Aquinas was half right when he claimed that anything that exists is caused by another and it's from this thought he forms the assumption that there could be no infinite regression of causes. However, if this assumption is as claimed then what caused God to exist? If nothing can cause itself to exist, how was God able to cause himself? If God has been in existence from eternity, what's so unreasonable for me to claim that the universe too has always existed? This latter assumption is far more reasonable. Remember Einstein? E=mc2? Yeah, this equation states that matter can be converted into energy and energy can be converted to matter. It is logical to suppose that matter and energy have always been in existence. The universe as we know today might just be one of the many manifestations of metamorphoses between matter and energy. On the other hand, apparent self-causation has been observed in sub-atomic particles in laboratory settings and quantum fluctuations are better models that could explain the creation of particles ex nihilo.
III. Third Way: Contingent and Necessary Objects
In this argument Aquinas tries to make the distinction between contingent or potential beings and necessary or actual beings. It doesn't work, modern physics has demonstrated that there are really no strict definitions of such things. In a universe as chaotic as ours, things may exist without necessarily being dependent of other things. On the other hand, as demonstrated by Einstein, matter and energy are indeed mutually dependent and their contingency and necessity are reflexive. Furthermore, there are hypothetical situations where backward causation is possible, temporal paradoxes excluded. The best example of this in theoretical physics is absorber theory (also called the Feynman Time-Symmetric theory). The idea is that this is an explanation of electrodynamics that is based on the assumption that a solution to the electromagnetic field equations has to be symmetric with reference to time-inversion or retro-causality.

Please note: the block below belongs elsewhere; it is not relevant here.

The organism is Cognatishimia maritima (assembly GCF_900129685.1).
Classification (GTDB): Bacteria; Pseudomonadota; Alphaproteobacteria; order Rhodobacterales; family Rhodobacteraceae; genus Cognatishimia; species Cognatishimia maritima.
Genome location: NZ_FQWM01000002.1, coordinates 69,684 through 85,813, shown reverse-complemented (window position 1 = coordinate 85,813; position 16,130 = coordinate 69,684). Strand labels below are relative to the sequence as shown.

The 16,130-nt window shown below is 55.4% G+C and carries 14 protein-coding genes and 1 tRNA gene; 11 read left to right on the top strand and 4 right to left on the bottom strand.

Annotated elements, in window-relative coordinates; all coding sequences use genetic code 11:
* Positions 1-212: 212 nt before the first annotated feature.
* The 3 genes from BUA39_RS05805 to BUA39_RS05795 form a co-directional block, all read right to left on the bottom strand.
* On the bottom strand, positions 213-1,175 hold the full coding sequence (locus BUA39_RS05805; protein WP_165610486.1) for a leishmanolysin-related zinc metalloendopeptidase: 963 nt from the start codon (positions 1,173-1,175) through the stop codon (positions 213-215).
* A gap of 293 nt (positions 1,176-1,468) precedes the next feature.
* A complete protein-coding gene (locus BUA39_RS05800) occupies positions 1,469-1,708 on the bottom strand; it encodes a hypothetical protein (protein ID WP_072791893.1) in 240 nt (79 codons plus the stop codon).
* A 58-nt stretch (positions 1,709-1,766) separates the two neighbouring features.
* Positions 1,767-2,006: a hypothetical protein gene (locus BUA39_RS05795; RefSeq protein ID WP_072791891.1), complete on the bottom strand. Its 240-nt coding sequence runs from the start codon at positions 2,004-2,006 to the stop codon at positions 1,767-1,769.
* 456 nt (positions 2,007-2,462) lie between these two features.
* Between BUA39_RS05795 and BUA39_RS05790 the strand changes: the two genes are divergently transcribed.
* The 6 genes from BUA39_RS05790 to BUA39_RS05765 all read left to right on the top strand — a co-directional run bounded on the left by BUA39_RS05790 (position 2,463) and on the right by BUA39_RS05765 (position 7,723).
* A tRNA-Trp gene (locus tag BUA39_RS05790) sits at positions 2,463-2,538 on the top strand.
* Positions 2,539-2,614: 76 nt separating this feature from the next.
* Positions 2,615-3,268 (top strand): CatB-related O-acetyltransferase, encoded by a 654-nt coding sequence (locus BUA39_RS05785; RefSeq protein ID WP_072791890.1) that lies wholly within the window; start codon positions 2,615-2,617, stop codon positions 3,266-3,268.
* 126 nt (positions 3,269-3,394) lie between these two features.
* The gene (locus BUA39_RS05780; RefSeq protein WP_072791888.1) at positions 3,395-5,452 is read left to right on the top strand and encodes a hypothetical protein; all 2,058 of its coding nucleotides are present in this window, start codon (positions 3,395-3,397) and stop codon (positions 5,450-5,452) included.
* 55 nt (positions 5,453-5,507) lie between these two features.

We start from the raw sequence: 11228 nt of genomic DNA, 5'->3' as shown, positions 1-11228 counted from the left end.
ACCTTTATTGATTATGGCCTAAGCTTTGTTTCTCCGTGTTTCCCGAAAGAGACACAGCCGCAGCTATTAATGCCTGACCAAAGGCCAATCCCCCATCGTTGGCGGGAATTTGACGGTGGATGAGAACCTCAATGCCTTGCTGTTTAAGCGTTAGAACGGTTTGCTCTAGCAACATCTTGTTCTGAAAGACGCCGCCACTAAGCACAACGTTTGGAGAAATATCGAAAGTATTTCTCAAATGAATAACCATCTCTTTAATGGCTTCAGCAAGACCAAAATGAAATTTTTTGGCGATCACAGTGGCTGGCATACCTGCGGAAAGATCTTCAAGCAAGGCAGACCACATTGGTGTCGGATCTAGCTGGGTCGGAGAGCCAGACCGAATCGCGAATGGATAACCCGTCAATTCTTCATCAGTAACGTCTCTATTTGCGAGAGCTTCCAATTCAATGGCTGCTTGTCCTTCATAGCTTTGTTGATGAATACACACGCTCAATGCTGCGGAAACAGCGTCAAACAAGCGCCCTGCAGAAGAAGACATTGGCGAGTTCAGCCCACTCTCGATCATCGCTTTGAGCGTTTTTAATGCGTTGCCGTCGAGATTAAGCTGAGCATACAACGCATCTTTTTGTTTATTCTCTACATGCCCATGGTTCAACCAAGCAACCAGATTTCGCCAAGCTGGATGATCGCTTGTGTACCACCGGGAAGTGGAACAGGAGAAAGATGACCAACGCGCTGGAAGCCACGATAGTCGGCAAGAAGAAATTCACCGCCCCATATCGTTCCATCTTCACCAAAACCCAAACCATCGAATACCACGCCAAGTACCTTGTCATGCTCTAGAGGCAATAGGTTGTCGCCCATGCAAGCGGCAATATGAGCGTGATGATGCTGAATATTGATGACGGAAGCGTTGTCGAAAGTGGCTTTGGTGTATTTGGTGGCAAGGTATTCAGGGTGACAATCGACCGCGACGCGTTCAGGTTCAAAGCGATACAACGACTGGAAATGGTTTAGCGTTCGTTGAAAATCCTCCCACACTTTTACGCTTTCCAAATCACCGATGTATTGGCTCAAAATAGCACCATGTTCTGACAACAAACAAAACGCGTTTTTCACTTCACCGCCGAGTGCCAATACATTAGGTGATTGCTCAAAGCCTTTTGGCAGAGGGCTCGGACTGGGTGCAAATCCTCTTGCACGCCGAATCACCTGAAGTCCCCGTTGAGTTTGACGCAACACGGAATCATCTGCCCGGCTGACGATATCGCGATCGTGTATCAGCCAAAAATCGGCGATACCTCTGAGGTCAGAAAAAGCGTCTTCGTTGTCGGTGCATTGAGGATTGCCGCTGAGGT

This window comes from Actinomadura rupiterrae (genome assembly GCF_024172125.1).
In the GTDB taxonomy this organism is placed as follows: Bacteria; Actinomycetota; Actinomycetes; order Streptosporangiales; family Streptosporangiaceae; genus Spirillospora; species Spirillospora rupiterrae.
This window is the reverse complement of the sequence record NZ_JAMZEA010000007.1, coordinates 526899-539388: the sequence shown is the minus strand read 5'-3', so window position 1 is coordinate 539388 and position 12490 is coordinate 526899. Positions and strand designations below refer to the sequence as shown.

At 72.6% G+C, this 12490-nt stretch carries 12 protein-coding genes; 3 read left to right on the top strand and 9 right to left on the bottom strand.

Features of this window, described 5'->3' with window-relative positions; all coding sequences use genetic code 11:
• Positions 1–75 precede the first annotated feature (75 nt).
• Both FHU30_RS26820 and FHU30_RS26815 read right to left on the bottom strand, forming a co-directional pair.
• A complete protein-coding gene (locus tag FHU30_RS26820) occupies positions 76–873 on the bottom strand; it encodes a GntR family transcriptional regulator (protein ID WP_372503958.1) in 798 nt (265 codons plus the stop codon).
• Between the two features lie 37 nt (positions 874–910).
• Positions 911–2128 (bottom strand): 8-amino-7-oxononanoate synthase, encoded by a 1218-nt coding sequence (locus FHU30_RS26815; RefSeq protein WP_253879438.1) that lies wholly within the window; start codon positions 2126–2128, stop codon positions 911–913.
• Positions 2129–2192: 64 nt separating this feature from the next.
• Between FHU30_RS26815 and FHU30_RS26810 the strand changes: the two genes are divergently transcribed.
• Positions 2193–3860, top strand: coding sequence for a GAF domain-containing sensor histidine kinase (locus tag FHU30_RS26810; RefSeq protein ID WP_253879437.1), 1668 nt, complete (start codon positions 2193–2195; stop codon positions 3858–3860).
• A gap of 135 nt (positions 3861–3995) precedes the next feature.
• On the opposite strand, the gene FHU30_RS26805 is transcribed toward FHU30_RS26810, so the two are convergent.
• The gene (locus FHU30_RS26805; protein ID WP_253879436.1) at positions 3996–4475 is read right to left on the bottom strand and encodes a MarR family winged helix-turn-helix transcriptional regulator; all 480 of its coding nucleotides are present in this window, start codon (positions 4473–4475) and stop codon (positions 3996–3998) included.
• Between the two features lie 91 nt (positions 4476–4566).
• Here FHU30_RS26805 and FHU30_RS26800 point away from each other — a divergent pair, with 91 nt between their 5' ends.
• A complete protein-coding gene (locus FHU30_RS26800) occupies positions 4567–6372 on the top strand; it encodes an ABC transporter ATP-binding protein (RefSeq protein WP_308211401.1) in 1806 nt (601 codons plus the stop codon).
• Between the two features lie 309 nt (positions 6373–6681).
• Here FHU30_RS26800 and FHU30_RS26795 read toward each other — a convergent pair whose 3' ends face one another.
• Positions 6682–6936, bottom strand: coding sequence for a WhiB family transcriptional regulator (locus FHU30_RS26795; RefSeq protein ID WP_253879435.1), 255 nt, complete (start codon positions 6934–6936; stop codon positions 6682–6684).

IV. Fourth Way: The Argument from Degrees and Perfection
I'm trying to resist the temptation to comment upon what Chad has shared above but I must confess I was curious as to what he would share. Of the five ways, this one is often noticeably absent in evangelization and is rarely employed, and for good reason! In this argument, Aquinas attributed all positive absolutes to God as the standard for all things. God is perfection, he is the most beautiful, the most good, the most just, the most wise...You get the picture, whatever quality it is he embodies its absolute perfection.
That's all well and good, but if God is absolute perfection then surely that must also mean he is the perfection of all the negative attributes too? If he's the absolute perfection of justice then it can also be logically possible that God is the absolute perfection of evil. If there are degrees of sadism, then God must be the most sadistic. If there are degrees of madness, then God must be Sheogorath (high five if you get the reference RPG nerds). Hence, the so-called standard of “perfection” in monotheism creates a rather paradoxical and incomprehensible concept of divinity. How can God be the perfection of wisdom but also be the perfection of madness? For a dualistic pantheon this might work and to an extent it does on the matter of evil, Satan is set up as the Prince of Darkness but again he isn't the perfection of it; it's made clear there is a force greater and more perfect than he....
V. Fifth Way: The Argument from Intelligent Design
That's right Americans, this is where your school nightmares started from.
Intelligent design is pretty much a direct rip from Aristotle's concept of Teleological ends and feeds directly into the watch-maker argument. The universe is indeed complex and intricate but as I'm sure all you Dawkins readers know it does not necessarily mean that it requires a designer. Comparing the universe and biological systems to human-made objects such as a watch is committing the logical fallacy known as false analogy. The way the universe and biological systems operate are different from the way man-made objects operate but Aquinas can be forgiven for this mistake, if he had any knowledge of outer existence he would have subscribed to the Ptolemaic geocentric model and was taught from the very beginning existence itself exists to serve us, and that's without all the backing up from a literal interpretation of Genesis.